. Definitely not
Mother's Day viewing. If any of you were thinking of taking your dear, sweet Mum to a late movie, do yourselves both a favour: skip this one.
I saw it during last year's TIFF, mainly because I wanted to watch Daniel Craig (who played Connor Rooney in Road to Perdition
and, earlier, George Dyer in Love is the Devil
I lay the problems with the film squarely at the keyboard of scriptwriter Hanif Kureishi. Kureishi (My Beautiful Laundrette
) is capable of writing with charm, humour, and wit, but somehow failed to apply any of the above to this film.
[Plot Spoilers follow]
Anne Reid plays May, a sixty-ish grandmother. Following the sudden death of her husband, she moves to London to stay with her son and daughter, in their respective households. The son has implausibly bratty children, is mortgaged to the hilt, and given a shortcut characterization as Yuppie Scum. The daughter has Issues with her mother, and problems of her own, one of which is an affair with Darren (played by Craig), a married man who won't leave his wife and handicapped child.
You might well ask: for heaven's sake, what kind of selfish git with a handicapped child has an affair? Well, the same kind of selfish git who then has another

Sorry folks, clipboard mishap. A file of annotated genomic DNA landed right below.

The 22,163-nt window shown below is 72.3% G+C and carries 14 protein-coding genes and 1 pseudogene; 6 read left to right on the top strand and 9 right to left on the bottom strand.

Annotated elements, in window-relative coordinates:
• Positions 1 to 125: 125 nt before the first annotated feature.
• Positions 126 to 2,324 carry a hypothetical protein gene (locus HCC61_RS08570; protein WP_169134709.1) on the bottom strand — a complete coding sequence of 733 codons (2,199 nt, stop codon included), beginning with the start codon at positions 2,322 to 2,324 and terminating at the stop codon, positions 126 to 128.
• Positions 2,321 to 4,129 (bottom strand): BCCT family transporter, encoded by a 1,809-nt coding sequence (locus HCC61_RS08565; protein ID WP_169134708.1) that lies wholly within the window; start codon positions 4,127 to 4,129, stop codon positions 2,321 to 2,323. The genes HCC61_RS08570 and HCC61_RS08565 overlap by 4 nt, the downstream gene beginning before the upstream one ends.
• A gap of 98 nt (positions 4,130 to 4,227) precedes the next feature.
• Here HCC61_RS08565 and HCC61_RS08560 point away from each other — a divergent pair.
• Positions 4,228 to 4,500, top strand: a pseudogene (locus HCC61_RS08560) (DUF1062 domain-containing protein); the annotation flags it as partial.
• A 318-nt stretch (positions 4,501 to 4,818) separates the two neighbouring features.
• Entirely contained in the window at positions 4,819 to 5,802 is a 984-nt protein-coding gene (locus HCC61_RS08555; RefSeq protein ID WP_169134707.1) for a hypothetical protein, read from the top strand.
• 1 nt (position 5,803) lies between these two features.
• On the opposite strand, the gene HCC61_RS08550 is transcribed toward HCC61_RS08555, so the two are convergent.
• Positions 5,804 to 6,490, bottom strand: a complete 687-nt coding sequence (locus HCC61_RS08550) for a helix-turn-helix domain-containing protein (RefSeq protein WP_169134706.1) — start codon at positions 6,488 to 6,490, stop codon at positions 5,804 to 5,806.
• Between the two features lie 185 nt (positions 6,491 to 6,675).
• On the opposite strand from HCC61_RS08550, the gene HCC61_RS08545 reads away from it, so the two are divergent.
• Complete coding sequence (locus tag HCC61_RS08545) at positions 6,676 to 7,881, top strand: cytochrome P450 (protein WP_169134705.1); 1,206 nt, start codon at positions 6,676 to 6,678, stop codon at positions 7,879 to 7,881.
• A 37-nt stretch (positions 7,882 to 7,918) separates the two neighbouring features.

affair with his lover's mother
. Yeah, right. Get this man a spot on Geraldo
Surprisingly - despite the script's second-rate dramatics the rest of the time - the scene in the film when the affair starts is actually quite good. With those few tentative words and moments of hesitation, it captures that blend of vulnerability, uncertainty, courage and yearning at the start of a new sexual relationship. Loneliness may partially lie behind May's crush on Darren; for his part, he seems to (initially, anyway) accept her invitation out of kindness.
If the film had explored things from there, without complicating the plot with duped daughters, etc., it may have been really
worth making, and viewing. As it was, up to the point when Kureishi gave up and inserted Arbitrary Plot Turn #8, it was merely semi-watchable.
To quote The Guardian
: [Reid and Craig] are two first-rate performers who submit to their pairing with professionalism and dedication. They deserved a better film than this.
They aren't the only ones.